This consideration of relevancy is critical in meeting the regulatory and ethical demands of personal privacy protection. Failure to consider the relevancy of various due-diligence and vetting initiatives can leave an organization exposed to right-to-work legal action. On the other hand, failure to address common-knowledge vulnerabilities, such as fraudulent employees or contractors, may result in accusations of negligent protection of the workforce and public at a given location. The ability to dynamically specify access requirements at a particular secured location, and actively measure individuals’ compliance with the defined criteria, delivers a purely efficient and effective method for finding a fair and defensible balance between policy demands and privacy rights.

Operational Quality Depends on Affordable Trust

How can we trust that compiled identity profiles accurately represent the integrity, compliance, and on-going performance of an individual? In order to ‘certify’ these critical data elements, we must create trustworthy processes for the assignment of authentic attributes to individuals’ profiles. State-of-the-art personnel assurance and compliance solutions enable risk managers to authorize independent,

3rd-party service providers of specific attributes (e.g. vetting, screening, fitness evaluations) as legitimate ‘Issuing Authorities’, thereby strictly limiting the assign ability of unique certifications of individuals’ integrity. This flexible methodology allows local risk managers to dynamically control access requirements, instantly reacting to credible threats with deliberate tightening of access policies, and optimally controlling resource expenditures to meet budget requirements. 

Substantial operational cost efficiencies can be gained by securely sharing critical intelligence among regional stakeholders, particularly when addressing the threat of contracted, transient workforces. The development of secure online portals and permission-based identity management systems enable otherwise disconnected risk managers to share the expense and operational benefits among many organizations (See Figure 3 – Critical Information Sharing), substantially lowering the per-capita cost of workforce vetting and intelligence programs. The NY-based Secure Worker Access Consortium (‘SWAC’) exemplifies the benefits of sharing critical identity and certification data among regional Authorities. A cooperative effort of Transportation Authorities, Labor Unions, and Contractors; SWAC streamlines and assures the quality of the enrollment, background screening, employment tracking, and public record monitoring of the entire community (over 35k active individuals). The common acceptance of certified personal compliance at all participating facilities eliminates substantial duplication of effort and cost.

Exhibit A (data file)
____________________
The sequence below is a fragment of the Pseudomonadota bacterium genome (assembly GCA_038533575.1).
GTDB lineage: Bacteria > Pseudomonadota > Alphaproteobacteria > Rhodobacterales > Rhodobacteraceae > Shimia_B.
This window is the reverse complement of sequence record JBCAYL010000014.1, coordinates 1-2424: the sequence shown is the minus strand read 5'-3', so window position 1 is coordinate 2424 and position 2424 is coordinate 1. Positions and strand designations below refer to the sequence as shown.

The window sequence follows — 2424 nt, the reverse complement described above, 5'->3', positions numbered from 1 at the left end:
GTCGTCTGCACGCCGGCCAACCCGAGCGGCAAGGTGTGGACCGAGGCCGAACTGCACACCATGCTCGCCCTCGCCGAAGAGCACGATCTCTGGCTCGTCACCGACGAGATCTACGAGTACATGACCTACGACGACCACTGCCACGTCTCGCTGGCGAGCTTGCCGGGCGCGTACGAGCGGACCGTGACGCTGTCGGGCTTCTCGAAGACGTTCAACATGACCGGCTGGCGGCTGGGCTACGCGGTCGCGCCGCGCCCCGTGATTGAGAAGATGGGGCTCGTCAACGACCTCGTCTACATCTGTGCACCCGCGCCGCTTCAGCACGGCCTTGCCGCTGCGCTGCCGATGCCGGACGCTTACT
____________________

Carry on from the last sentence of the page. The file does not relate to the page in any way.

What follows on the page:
Continually Monitor Role- Based Compliance with Relevant Regulatory and Ethical Requirements

Figure 3 – Critical Information Sharing

Finding Needles in Haystacks

Most often, traditional compliance solutions have limited operational visibility and effectiveness. Data collected in back-office silos may be confirmed upon issuance of access credentials, but rapidly becomes obsolete as required certifications expire or become obsolete. Further, on-going behavior of an individual is rarely considered after prerequisite vetting or training is completed. Optimally, this perishable data must be continuously refreshed and validated to assure on-going compliance with relevant safety and security requirements. New technologies are emerging that help overcome these challenges. Active monitoring of public records now provides continuous validation that individuals effectively maintain their threat-free status after initial background screening is completed. Real-time video feeds from camera systems enable facial recognition technologies that continually search for known offenders, wanted individuals, and persons-of-interest identified by intelligence officers. These innovative features extract optimal value from the data compiled via cooperative efforts. Data analytics and exception reports help regional risk managers find the ‘needles’ rather than spend their time searching the entire haystack.